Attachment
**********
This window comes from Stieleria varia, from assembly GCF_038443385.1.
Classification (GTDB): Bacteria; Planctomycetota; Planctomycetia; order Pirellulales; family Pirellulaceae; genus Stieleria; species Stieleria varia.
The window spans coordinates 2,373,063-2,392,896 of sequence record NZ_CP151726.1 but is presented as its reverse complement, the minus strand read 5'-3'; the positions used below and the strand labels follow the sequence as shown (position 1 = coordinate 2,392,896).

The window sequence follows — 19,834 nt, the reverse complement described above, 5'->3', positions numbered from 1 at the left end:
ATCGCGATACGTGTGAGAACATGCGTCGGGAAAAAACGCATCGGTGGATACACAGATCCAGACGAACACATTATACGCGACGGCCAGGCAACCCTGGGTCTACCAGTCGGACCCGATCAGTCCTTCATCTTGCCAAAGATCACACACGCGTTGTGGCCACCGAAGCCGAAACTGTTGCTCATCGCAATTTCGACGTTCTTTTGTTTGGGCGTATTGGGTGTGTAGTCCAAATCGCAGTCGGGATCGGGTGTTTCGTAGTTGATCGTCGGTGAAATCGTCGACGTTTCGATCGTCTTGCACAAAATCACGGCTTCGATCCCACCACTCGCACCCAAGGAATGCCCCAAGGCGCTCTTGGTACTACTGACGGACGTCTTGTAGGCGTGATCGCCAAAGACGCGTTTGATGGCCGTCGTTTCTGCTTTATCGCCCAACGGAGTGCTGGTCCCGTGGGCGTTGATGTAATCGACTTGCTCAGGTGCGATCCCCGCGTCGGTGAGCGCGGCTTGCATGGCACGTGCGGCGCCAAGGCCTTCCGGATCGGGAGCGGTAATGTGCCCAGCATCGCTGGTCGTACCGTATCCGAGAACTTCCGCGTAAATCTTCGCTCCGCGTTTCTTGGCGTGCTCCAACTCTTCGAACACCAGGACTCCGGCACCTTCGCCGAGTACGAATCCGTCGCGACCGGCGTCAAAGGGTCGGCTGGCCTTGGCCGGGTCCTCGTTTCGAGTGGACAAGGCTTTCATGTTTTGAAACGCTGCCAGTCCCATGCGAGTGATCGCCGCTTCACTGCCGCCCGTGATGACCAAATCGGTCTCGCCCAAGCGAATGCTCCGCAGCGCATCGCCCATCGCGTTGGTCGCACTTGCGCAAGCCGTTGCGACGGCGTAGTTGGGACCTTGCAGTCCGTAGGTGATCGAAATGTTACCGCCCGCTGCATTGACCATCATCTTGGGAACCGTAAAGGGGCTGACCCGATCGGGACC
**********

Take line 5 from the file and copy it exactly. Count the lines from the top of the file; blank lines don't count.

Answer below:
ATCGCGATACGTGTGAGAACATGCGTCGGGAAAAAACGCATCGGTGGATACACAGATCCAGACGAACACATTATACGCGACGGCCAGGCAACCCTGGGTCTACCAGTCGGACCCGATCAGTCCTTCATCTTGCCAAAGATCACACACGCGTTGTGGCCACCGAAGCCGAAACTGTTGCTCATCGCAATTTCGACGTTCTTTTGTTTGGGCGTATTGGGTGTGTAGTCCAAATCGCAGTCGGGATCGGGTGTTTCGTAGTTGATCGTCGGTGAAATCGTCGACGTTTCGATCGTCTTGCACAAAATCACGGCTTCGATCCCACCACTCGCACCCAAGGAATGCCCCAAGGCGCTCTTGGTACTACTGACGGACGTCTTGTAGGCGTGATCGCCAAAGACGCGTTTGATGGCCGTCGTTTCTGCTTTATCGCCCAACGGAGTGCTGGTCCCGTGGGCGTTGATGTAATCGACTTGCTCAGGTGCGATCCCCGCGTCGGTGAGCGCGGCTTGCATGGCACGTGCGGCGCCAAGGCCTTCCGGATCGGGAGCGGTAATGTGCCCAGCATCGCTGGTCGTACCGTATCCGAGAACTTCCGCGTAAATCTTCGCTCCGCGTTTCTTGGCGTGCTCCAACTCTTCGAACACCAGGACTCCGGCACCTTCGCCGAGTACGAATCCGTCGCGACCGGCGTCAAAGGGTCGGCTGGCCTTGGCCGGGTCCTCGTTTCGAGTGGACAAGGCTTTCATGTTTTGAAACGCTGCCAGTCCCATGCGAGTGATCGCCGCTTCACTGCCGCCCGTGATGACCAAATCGGTCTCGCCCAAGCGAATGCTCCGCAGCGCATCGCCCATCGCGTTGGTCGCACTTGCGCAAGCCGTTGCGACGGCGTAGTTGGGACCTTGCAGTCCGTAGGTGATCGAAATGTTACCGCCCGCTGCATTGACCATCATCTTGGGAACCGTAAAGGGGCTGACCCGATCGGGACC